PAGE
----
If the definition of an agenda is “the sum of written, public positions and is derived from a variety of sources”, then the Ministry of Culture's consultation process around their strategy for Roadmap for the Culture 2025 could become part of a common thread that all cultural actors can operate within.
There are some good examples of this in Europe. Estonia has boiled their national strategy down into one word: e-Estonia. That phrase emphasises the importance online technology across all areas of the country's development, and culture and creative industries are free to decide how they fit into that agenda. So what about Georgia?
Six groups developed their ideas separately and surprisingly each came up with a different top issue. Their six priorities were:
Liberalise the laws and tax for culture and creative industries
Prioritise and modernise cultural heritage
Reform the Ministry of Culture: Less bureaucracy; more funding!
Increase cultural education at all levels
Increase cultural space
Develop an enabling environment for the freedom of a creative vision.
Their reasons for these six were:
“Georgian culture has a great tradition. We have a unique cultural heritage, which must be developed with a new approach and modern strategy. So I think that one of the areas that this programme should be directed at more development”. Inga Qaraia - President of the National Committee of Georgia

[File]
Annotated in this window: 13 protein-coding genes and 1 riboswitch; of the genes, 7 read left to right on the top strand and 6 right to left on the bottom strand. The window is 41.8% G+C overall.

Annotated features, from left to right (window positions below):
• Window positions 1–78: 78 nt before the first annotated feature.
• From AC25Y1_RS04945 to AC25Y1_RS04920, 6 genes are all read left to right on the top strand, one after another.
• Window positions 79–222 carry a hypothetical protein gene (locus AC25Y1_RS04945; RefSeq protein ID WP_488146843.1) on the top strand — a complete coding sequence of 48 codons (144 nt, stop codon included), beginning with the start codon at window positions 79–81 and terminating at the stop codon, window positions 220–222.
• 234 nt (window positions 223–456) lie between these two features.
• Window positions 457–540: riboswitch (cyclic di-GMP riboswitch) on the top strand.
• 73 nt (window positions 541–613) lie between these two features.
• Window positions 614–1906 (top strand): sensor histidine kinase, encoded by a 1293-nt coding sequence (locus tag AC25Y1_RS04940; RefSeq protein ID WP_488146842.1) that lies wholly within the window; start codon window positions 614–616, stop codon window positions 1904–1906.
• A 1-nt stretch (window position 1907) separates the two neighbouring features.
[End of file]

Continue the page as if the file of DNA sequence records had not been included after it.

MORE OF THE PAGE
“Georgian culture is experiencing very difficult times. Many weak areas of Georgian culture need urgent help. This requires the input of international European experience, but of course it needs to be adapted and implemented to fall in line with Georgian values and its culture”. Maka Dvalishvili - Director of the International Cultural Center
“We have to promote and expand Georgian culture so that culture will become a top priority in government policies and not ignored and neglected as it is now. We have to show that cultural development will help develop other industries and sectors”. Gaga Chkheidze - Director of The Tbilisi International Film Festival
“Europe has a very rich and diverse culture, they have achieved so much in the field of culture that their experience will prove invaluable. Through cooperation and consultation, we can also share our experiences in culture. Our priority is finding funding for the development of the cultural sector”. Eka Mazmishvili - Director of the Mardzhanishvili Theatre
“Georgia at this moment is working on the development of the cultural policy, and when we finish work on this it will answer the many questions that society has regarding culture. What we call the modern art of tomorrow will become our cultural heritage”. Levan Khetaguri - Representative of the International Fund "Kavkasia"
“My group concluded that education should be the starting point for the promotion of the cultural sector”. Maia Kipiani - Head of International Relations of the Tbilisi Academy of Arts
“The modern world is in the process of globalization, and this has caused a process of merging different cultures especially when you consider that globalization is an economic interest. …. However it is also important not to lose our identity and culture. We must develop modern forms of culture. Culture is changing within so many spheres of society”. Tamta Shavgulidze – Quality Control, Academy of Art
Many of these priorities were based on current challenges facing the culture sector in Georgia today. The group was asked if any of the other comments during the discussions had been forward-focussed and more visionary. One person said a participant had proposed the vision: “Georgia is Culture”.